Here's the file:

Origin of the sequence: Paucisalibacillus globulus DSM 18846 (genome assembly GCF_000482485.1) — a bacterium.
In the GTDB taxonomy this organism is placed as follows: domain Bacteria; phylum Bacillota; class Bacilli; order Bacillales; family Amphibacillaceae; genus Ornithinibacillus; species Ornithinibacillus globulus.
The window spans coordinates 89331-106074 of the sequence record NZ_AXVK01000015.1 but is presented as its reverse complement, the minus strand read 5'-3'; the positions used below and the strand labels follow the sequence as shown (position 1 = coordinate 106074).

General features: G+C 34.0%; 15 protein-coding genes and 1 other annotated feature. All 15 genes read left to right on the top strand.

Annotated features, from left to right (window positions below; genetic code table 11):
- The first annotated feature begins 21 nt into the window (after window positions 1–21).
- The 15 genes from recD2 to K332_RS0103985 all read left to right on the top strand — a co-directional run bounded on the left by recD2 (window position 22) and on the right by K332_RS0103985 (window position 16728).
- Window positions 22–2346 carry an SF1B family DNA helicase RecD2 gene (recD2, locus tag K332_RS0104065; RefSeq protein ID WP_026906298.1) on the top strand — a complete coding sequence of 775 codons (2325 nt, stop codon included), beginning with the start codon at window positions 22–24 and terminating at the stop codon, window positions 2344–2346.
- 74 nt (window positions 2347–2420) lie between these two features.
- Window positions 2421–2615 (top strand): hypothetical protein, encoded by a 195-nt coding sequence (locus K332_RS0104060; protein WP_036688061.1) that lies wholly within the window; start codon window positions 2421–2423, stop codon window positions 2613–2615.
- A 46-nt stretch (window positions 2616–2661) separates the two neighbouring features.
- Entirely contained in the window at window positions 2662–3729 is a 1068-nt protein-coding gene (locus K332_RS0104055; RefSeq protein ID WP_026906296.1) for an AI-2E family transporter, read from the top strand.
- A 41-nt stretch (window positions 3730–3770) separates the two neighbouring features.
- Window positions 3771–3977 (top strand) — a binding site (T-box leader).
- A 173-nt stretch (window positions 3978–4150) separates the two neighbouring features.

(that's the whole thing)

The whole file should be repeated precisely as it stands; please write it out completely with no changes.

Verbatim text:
Origin of the sequence: Paucisalibacillus globulus DSM 18846 (genome assembly GCF_000482485.1) — a bacterium.
In the GTDB taxonomy this organism is placed as follows: domain Bacteria; phylum Bacillota; class Bacilli; order Bacillales; family Amphibacillaceae; genus Ornithinibacillus; species Ornithinibacillus globulus.
The window spans coordinates 89331-106074 of the sequence record NZ_AXVK01000015.1 but is presented as its reverse complement, the minus strand read 5'-3'; the positions used below and the strand labels follow the sequence as shown (position 1 = coordinate 106074).

General features: G+C 34.0%; 15 protein-coding genes and 1 other annotated feature. All 15 genes read left to right on the top strand.

Annotated features, from left to right (window positions below; genetic code table 11):
- The first annotated feature begins 21 nt into the window (after window positions 1–21).
- The 15 genes from recD2 to K332_RS0103985 all read left to right on the top strand — a co-directional run bounded on the left by recD2 (window position 22) and on the right by K332_RS0103985 (window position 16728).
- Window positions 22–2346 carry an SF1B family DNA helicase RecD2 gene (recD2, locus tag K332_RS0104065; RefSeq protein ID WP_026906298.1) on the top strand — a complete coding sequence of 775 codons (2325 nt, stop codon included), beginning with the start codon at window positions 22–24 and terminating at the stop codon, window positions 2344–2346.
- 74 nt (window positions 2347–2420) lie between these two features.
- Window positions 2421–2615 (top strand): hypothetical protein, encoded by a 195-nt coding sequence (locus K332_RS0104060; protein WP_036688061.1) that lies wholly within the window; start codon window positions 2421–2423, stop codon window positions 2613–2615.
- A 46-nt stretch (window positions 2616–2661) separates the two neighbouring features.
- Entirely contained in the window at window positions 2662–3729 is a 1068-nt protein-coding gene (locus K332_RS0104055; RefSeq protein ID WP_026906296.1) for an AI-2E family transporter, read from the top strand.
- A 41-nt stretch (window positions 3730–3770) separates the two neighbouring features.
- Window positions 3771–3977 (top strand) — a binding site (T-box leader).
- A 173-nt stretch (window positions 3978–4150) separates the two neighbouring features.